To illustrate, a 2013 study asserted that PMR curbs symptoms of chronic pain which also improves physical function and results in a better quality of life. When people are not burdened by their physical ailments, it spurs a greater sense of well-being and encourages more social involvement. In turn, the latter curbs feelings of anxiousness and loneliness, while promoting emotions that are more aligned with happiness.
Which Relaxation Technique Will Work Best For You?
If you find that contracting and relaxing your muscles through progressive muscle relaxation techniques alleviate your pain and anxiety, you have a powerful coping tool that can help you live a more fruitful life even amid stressors. However, the PMR technique may not be relaxing for everyone. Do not let your progressive muscle relaxation practice be another source of stress and anxiety in your life. If you feel that it is not working, try a different relaxation technique like visualization or writing in a journal.
To find the right relaxation technique, you first need to learn about your genetic sleep habits as well as any genetic mental health disorders you might be predisposed to experience.
An at-home DNA test from CircleDNA includes detailed information on your genetic sleep traits, which may help explain why you could be having trouble falling asleep, or whether you’re genetically more likely to struggle with stress. Finally, test results will also indicate your susceptibility to various mental health disorders, which could help you address potential triggers and find therapy options that are suited to your unique genetic constitution.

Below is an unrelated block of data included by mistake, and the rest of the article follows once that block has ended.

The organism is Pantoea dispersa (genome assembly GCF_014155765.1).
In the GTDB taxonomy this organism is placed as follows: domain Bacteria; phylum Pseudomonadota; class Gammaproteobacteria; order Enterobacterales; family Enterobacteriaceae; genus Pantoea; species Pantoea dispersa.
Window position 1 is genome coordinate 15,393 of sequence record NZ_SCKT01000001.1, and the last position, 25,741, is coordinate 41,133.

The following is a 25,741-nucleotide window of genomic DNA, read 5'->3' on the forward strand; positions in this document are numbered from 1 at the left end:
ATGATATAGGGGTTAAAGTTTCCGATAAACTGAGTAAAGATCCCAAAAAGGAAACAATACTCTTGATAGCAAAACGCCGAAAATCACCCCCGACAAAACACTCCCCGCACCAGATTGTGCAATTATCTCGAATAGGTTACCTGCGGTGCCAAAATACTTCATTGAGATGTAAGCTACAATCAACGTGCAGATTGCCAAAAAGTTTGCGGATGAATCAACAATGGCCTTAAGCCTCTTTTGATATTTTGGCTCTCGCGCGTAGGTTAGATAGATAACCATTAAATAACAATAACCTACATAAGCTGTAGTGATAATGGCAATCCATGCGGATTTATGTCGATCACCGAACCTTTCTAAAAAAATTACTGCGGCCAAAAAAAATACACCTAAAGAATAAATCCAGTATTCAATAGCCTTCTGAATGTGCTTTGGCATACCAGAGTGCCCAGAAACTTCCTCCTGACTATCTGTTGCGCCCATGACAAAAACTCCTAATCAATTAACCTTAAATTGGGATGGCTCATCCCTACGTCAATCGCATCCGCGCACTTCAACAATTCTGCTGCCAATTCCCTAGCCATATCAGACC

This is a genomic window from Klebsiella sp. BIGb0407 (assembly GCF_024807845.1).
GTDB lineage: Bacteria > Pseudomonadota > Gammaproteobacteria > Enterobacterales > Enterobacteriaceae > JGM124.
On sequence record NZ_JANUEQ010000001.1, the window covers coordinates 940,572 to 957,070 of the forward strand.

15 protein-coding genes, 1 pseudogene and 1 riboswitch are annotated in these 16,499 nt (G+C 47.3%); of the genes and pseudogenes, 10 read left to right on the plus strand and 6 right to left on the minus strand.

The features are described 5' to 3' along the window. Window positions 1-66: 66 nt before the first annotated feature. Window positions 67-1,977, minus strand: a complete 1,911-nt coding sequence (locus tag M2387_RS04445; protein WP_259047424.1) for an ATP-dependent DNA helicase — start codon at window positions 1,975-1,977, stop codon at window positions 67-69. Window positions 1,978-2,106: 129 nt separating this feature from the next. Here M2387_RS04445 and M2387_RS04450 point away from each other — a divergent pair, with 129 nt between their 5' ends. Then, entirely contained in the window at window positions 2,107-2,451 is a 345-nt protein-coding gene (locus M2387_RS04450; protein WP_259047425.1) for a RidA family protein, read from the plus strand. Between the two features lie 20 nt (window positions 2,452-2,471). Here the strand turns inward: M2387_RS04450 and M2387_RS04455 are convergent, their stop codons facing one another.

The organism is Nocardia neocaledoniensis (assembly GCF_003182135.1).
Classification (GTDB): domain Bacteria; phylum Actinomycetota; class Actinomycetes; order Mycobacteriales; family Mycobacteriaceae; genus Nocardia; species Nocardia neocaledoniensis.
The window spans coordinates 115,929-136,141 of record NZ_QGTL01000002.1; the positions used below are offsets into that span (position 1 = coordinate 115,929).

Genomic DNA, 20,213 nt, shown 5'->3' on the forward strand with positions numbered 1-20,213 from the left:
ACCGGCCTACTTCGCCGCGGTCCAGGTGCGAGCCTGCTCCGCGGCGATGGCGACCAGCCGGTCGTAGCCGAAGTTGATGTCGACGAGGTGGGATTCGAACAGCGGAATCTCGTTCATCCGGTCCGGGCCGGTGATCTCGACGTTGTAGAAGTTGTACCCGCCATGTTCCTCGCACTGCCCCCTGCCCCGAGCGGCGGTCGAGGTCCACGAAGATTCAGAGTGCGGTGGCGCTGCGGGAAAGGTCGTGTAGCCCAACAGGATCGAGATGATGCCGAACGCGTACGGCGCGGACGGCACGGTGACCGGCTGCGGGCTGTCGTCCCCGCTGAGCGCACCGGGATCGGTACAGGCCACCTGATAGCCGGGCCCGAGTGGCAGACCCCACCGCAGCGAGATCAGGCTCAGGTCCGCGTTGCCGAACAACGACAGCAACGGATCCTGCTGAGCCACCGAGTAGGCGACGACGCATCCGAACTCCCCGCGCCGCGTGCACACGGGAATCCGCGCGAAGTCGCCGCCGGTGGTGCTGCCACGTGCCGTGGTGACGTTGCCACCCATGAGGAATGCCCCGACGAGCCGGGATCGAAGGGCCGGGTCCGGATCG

- Life Event, Stress and Illness (Mohd. Razali Salleh) https://www.ncbi.nlm.nih.gov/pmc/articles/PMC3341916/
- Effectiveness of Progressive Muscle Relaxation, Deep Breathing, and Guided Imagery in Promoting Psychological and Physiological States of Relaxation (Loren Toussaint et.al.) https://www.ncbi.nlm.nih.gov/pmc/articles/PMC8272667/
- Progressive Muscle Relaxation (University of Toledo) https://www.utoledo.edu/studentaffairs/counseling/anxietytoolbox/pmr.html
- The Effect of Progressive Muscle Relaxation on Emotional Competence: Depression-Anxiety-Stress, Sense of Coherence, Health-Related Quality of Life, and Well-Being of Unemployed People in Greece: An Intervention Study (Kyriakoula Merakou et.al.) https://pubmed.ncbi.nlm.nih.gov/30228090/
- The effect of progressive muscle relaxation on anxiety and sleep quality in burn patients: A randomized clinical trial (Mehdi Harorani et.al.) https://pubmed.ncbi.nlm.nih.gov/31862277/
- How does my mental health affect my physical health (UK Mental Health Foundation) https://www.mentalhealth.org.uk/explore-mental-health/a-z-topics/physical-health-and-mental-health
- Effectiveness of Home-Based Cupping Massage Compared to Progressive Muscle Relaxation in Patients with Chronic Neck Pain—A Randomized Controlled Trial (Romy Lauche et.al.) https://www.ncbi.nlm.nih.gov/pmc/articles/PMC3676414/